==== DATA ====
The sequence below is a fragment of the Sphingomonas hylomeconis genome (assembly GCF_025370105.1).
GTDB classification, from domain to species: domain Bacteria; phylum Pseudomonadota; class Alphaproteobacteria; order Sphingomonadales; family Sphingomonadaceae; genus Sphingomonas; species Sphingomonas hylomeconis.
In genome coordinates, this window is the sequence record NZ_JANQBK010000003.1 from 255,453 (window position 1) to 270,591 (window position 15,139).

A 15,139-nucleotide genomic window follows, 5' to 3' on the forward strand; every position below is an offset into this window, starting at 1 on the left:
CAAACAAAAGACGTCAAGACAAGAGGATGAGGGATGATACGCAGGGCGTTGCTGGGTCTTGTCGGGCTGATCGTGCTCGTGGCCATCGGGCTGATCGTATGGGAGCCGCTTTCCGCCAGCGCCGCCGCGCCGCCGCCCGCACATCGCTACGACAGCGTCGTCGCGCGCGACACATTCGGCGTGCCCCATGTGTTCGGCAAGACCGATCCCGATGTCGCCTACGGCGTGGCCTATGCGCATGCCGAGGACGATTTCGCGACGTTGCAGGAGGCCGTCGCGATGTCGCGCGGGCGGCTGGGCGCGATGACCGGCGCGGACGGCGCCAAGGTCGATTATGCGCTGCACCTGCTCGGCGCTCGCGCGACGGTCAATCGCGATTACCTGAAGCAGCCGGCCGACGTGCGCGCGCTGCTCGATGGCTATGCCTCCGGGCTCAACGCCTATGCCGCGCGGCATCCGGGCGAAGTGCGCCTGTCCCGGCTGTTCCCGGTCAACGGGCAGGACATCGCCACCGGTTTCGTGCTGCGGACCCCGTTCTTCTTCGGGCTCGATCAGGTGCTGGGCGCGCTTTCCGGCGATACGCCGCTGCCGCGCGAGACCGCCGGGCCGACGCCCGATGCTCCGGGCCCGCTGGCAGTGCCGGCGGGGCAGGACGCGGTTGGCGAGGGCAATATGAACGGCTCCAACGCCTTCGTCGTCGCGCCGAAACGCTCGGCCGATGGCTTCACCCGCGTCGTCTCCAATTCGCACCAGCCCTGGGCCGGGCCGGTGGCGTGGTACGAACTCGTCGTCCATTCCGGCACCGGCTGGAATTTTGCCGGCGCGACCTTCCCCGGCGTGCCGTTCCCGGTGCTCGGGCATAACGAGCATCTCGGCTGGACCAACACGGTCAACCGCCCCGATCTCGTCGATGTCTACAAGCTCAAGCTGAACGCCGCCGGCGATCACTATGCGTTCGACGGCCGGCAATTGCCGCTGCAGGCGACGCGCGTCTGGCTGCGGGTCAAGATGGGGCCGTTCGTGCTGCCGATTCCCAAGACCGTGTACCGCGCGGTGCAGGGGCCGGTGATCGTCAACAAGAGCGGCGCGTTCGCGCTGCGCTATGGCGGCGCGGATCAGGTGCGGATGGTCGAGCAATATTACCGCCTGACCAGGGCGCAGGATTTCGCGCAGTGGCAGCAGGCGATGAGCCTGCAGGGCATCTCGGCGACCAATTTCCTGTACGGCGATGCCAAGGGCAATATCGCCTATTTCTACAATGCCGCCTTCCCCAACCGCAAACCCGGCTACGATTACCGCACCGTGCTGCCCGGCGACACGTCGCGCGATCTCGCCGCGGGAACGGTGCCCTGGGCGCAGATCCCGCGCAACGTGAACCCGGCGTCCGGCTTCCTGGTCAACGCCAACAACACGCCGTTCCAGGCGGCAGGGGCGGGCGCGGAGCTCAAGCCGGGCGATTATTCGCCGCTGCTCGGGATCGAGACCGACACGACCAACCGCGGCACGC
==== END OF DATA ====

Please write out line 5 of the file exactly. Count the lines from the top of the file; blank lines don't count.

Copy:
CAAACAAAAGACGTCAAGACAAGAGGATGAGGGATGATACGCAGGGCGTTGCTGGGTCTTGTCGGGCTGATCGTGCTCGTGGCCATCGGGCTGATCGTATGGGAGCCGCTTTCCGCCAGCGCCGCCGCGCCGCCGCCCGCACATCGCTACGACAGCGTCGTCGCGCGCGACACATTCGGCGTGCCCCATGTGTTCGGCAAGACCGATCCCGATGTCGCCTACGGCGTGGCCTATGCGCATGCCGAGGACGATTTCGCGACGTTGCAGGAGGCCGTCGCGATGTCGCGCGGGCGGCTGGGCGCGATGACCGGCGCGGACGGCGCCAAGGTCGATTATGCGCTGCACCTGCTCGGCGCTCGCGCGACGGTCAATCGCGATTACCTGAAGCAGCCGGCCGACGTGCGCGCGCTGCTCGATGGCTATGCCTCCGGGCTCAACGCCTATGCCGCGCGGCATCCGGGCGAAGTGCGCCTGTCCCGGCTGTTCCCGGTCAACGGGCAGGACATCGCCACCGGTTTCGTGCTGCGGACCCCGTTCTTCTTCGGGCTCGATCAGGTGCTGGGCGCGCTTTCCGGCGATACGCCGCTGCCGCGCGAGACCGCCGGGCCGACGCCCGATGCTCCGGGCCCGCTGGCAGTGCCGGCGGGGCAGGACGCGGTTGGCGAGGGCAATATGAACGGCTCCAACGCCTTCGTCGTCGCGCCGAAACGCTCGGCCGATGGCTTCACCCGCGTCGTCTCCAATTCGCACCAGCCCTGGGCCGGGCCGGTGGCGTGGTACGAACTCGTCGTCCATTCCGGCACCGGCTGGAATTTTGCCGGCGCGACCTTCCCCGGCGTGCCGTTCCCGGTGCTCGGGCATAACGAGCATCTCGGCTGGACCAACACGGTCAACCGCCCCGATCTCGTCGATGTCTACAAGCTCAAGCTGAACGCCGCCGGCGATCACTATGCGTTCGACGGCCGGCAATTGCCGCTGCAGGCGACGCGCGTCTGGCTGCGGGTCAAGATGGGGCCGTTCGTGCTGCCGATTCCCAAGACCGTGTACCGCGCGGTGCAGGGGCCGGTGATCGTCAACAAGAGCGGCGCGTTCGCGCTGCGCTATGGCGGCGCGGATCAGGTGCGGATGGTCGAGCAATATTACCGCCTGACCAGGGCGCAGGATTTCGCGCAGTGGCAGCAGGCGATGAGCCTGCAGGGCATCTCGGCGACCAATTTCCTGTACGGCGATGCCAAGGGCAATATCGCCTATTTCTACAATGCCGCCTTCCCCAACCGCAAACCCGGCTACGATTACCGCACCGTGCTGCCCGGCGACACGTCGCGCGATCTCGCCGCGGGAACGGTGCCCTGGGCGCAGATCCCGCGCAACGTGAACCCGGCGTCCGGCTTCCTGGTCAACGCCAACAACACGCCGTTCCAGGCGGCAGGGGCGGGCGCGGAGCTCAAGCCGGGCGATTATTCGCCGCTGCTCGGGATCGAGACCGACACGACCAACCGCGGCACGC